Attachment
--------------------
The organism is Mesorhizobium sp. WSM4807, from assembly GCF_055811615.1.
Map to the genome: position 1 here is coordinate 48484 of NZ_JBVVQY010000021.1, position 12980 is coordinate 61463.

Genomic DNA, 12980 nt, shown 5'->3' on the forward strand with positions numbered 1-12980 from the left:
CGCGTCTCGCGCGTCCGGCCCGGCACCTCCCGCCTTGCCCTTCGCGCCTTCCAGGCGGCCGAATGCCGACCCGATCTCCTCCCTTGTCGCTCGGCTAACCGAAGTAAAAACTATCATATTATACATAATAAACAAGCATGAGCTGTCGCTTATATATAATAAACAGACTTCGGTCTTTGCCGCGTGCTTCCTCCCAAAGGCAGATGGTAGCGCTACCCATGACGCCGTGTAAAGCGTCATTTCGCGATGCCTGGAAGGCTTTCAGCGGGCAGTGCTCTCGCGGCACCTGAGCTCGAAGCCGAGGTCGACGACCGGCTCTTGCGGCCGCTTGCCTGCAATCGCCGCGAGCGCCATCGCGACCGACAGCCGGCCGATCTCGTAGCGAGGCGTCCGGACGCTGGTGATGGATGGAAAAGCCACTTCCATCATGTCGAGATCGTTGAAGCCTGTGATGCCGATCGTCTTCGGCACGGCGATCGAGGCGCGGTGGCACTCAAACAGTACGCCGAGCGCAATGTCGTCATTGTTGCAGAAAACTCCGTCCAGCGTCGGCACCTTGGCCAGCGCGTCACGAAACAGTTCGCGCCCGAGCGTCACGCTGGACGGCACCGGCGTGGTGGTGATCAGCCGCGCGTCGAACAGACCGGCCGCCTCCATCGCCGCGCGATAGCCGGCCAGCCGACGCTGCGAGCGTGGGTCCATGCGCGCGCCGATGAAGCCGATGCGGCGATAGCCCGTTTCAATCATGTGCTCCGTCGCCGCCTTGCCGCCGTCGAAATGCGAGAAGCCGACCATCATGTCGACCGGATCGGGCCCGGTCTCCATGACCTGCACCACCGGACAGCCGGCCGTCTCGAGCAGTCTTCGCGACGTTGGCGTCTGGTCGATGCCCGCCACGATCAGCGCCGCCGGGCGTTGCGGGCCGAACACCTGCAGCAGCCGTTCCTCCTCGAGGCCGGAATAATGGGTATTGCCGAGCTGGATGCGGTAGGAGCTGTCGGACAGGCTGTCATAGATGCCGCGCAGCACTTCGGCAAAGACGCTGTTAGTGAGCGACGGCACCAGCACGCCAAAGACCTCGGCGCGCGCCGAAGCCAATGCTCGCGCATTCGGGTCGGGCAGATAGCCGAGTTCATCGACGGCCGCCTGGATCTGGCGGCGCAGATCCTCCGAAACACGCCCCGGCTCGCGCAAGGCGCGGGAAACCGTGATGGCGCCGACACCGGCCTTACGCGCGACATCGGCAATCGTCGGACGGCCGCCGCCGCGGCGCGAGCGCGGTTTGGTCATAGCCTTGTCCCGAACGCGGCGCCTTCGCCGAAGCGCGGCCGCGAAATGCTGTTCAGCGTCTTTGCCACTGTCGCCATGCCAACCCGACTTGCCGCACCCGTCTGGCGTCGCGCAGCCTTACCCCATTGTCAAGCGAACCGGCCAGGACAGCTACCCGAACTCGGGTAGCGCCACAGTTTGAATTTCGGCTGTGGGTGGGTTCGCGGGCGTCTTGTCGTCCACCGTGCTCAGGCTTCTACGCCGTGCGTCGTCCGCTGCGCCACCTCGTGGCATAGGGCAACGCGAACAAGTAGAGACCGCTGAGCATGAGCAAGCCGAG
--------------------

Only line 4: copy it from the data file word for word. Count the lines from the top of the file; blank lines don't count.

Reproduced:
CGCGTCTCGCGCGTCCGGCCCGGCACCTCCCGCCTTGCCCTTCGCGCCTTCCAGGCGGCCGAATGCCGACCCGATCTCCTCCCTTGTCGCTCGGCTAACCGAAGTAAAAACTATCATATTATACATAATAAACAAGCATGAGCTGTCGCTTATATATAATAAACAGACTTCGGTCTTTGCCGCGTGCTTCCTCCCAAAGGCAGATGGTAGCGCTACCCATGACGCCGTGTAAAGCGTCATTTCGCGATGCCTGGAAGGCTTTCAGCGGGCAGTGCTCTCGCGGCACCTGAGCTCGAAGCCGAGGTCGACGACCGGCTCTTGCGGCCGCTTGCCTGCAATCGCCGCGAGCGCCATCGCGACCGACAGCCGGCCGATCTCGTAGCGAGGCGTCCGGACGCTGGTGATGGATGGAAAAGCCACTTCCATCATGTCGAGATCGTTGAAGCCTGTGATGCCGATCGTCTTCGGCACGGCGATCGAGGCGCGGTGGCACTCAAACAGTACGCCGAGCGCAATGTCGTCATTGTTGCAGAAAACTCCGTCCAGCGTCGGCACCTTGGCCAGCGCGTCACGAAACAGTTCGCGCCCGAGCGTCACGCTGGACGGCACCGGCGTGGTGGTGATCAGCCGCGCGTCGAACAGACCGGCCGCCTCCATCGCCGCGCGATAGCCGGCCAGCCGACGCTGCGAGCGTGGGTCCATGCGCGCGCCGATGAAGCCGATGCGGCGATAGCCCGTTTCAATCATGTGCTCCGTCGCCGCCTTGCCGCCGTCGAAATGCGAGAAGCCGACCATCATGTCGACCGGATCGGGCCCGGTCTCCATGACCTGCACCACCGGACAGCCGGCCGTCTCGAGCAGTCTTCGCGACGTTGGCGTCTGGTCGATGCCCGCCACGATCAGCGCCGCCGGGCGTTGCGGGCCGAACACCTGCAGCAGCCGTTCCTCCTCGAGGCCGGAATAATGGGTATTGCCGAGCTGGATGCGGTAGGAGCTGTCGGACAGGCTGTCATAGATGCCGCGCAGCACTTCGGCAAAGACGCTGTTAGTGAGCGACGGCACCAGCACGCCAAAGACCTCGGCGCGCGCCGAAGCCAATGCTCGCGCATTCGGGTCGGGCAGATAGCCGAGTTCATCGACGGCCGCCTGGATCTGGCGGCGCAGATCCTCCGAAACACGCCCCGGCTCGCGCAAGGCGCGGGAAACCGTGATGGCGCCGACACCGGCCTTACGCGCGACATCGGCAATCGTCGGACGGCCGCCGCCGCGGCGCGAGCGCGGTTTGGTCATAGCCTTGTCCCGAACGCGGCGCCTTCGCCGAAGCGCGGCCGCGAAATGCTGTTCAGCGTCTTTGCCACTGTCGCCATGCCAACCCGACTTGCCGCACCCGTCTGGCGTCGCGCAGCCTTACCCCATTGTCAAGCGAACCGGCCAGGACAGCTACCCGAACTCGGGTAGCGCCACAGTTTGAATTTCGGCTGTGGGTGGGTTCGCGGGCGTCTTGTCGTCCACCGTGCTCAGGCTTCTACGCCGTGCGTCGTCCGCTGCGCCACCTCGTGGCATAGGGCAACGCGAACAAGTAGAGACCGCTGAGCATGAGCAAGCCGAG